The Bengal Water Machine: Quantified freshwater capture in Bangladesh

Mohammad Shamsudduha and Richard G. Taylor and Md Izazul Haq and Sara Nowreen and Anwar Zahid and Kazi Matin Uddin Ahmed
The Bengal Water Machine: Quantified freshwater capture in Bangladesh, Science, Volume 377, 6612,1315-1319, 2022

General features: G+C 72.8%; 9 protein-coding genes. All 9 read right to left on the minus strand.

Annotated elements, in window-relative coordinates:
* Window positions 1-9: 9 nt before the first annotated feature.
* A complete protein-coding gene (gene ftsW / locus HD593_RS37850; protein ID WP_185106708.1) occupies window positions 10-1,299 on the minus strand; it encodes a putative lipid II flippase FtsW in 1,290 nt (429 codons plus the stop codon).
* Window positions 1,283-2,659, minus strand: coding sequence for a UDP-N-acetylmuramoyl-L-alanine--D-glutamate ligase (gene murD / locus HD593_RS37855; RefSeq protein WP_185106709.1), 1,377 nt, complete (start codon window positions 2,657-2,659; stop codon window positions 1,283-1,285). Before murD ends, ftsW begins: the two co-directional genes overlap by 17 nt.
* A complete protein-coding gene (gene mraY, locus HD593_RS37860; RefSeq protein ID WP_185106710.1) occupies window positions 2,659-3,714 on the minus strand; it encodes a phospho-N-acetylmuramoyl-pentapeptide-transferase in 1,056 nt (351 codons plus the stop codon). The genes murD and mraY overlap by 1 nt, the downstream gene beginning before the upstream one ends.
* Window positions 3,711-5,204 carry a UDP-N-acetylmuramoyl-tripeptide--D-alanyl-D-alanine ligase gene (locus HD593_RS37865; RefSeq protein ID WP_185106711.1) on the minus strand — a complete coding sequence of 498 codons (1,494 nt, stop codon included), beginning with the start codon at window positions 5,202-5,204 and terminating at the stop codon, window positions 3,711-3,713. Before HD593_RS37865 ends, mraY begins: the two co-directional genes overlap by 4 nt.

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Global food security depends on the sustainability of irrigated agriculture. Rising groundwater withdrawals from seasonally humid, alluvial plains across tropical Asia have enabled dry-season rice cultivation. This groundwater pumpage increases available subsurface storage that under favorable conditions amplifies groundwater replenishment during the subsequent monsoon. We empirically quantified this nature-based solution to seasonal freshwater storage capture described as the “Bengal Water Machine,” revealing its potential and limitations. On the basis of a million piezometric observations from 465 monitoring wells, we show that the collective operation of ~16 million smallholder farmers in the Bengal Basin of Bangladesh from 1988 to 2018 has induced cumulative freshwater capture that volumetrically (75 to 90 cubic kilometers) is equivalent to twice the reservoir capacity of the Three Gorges Dam.

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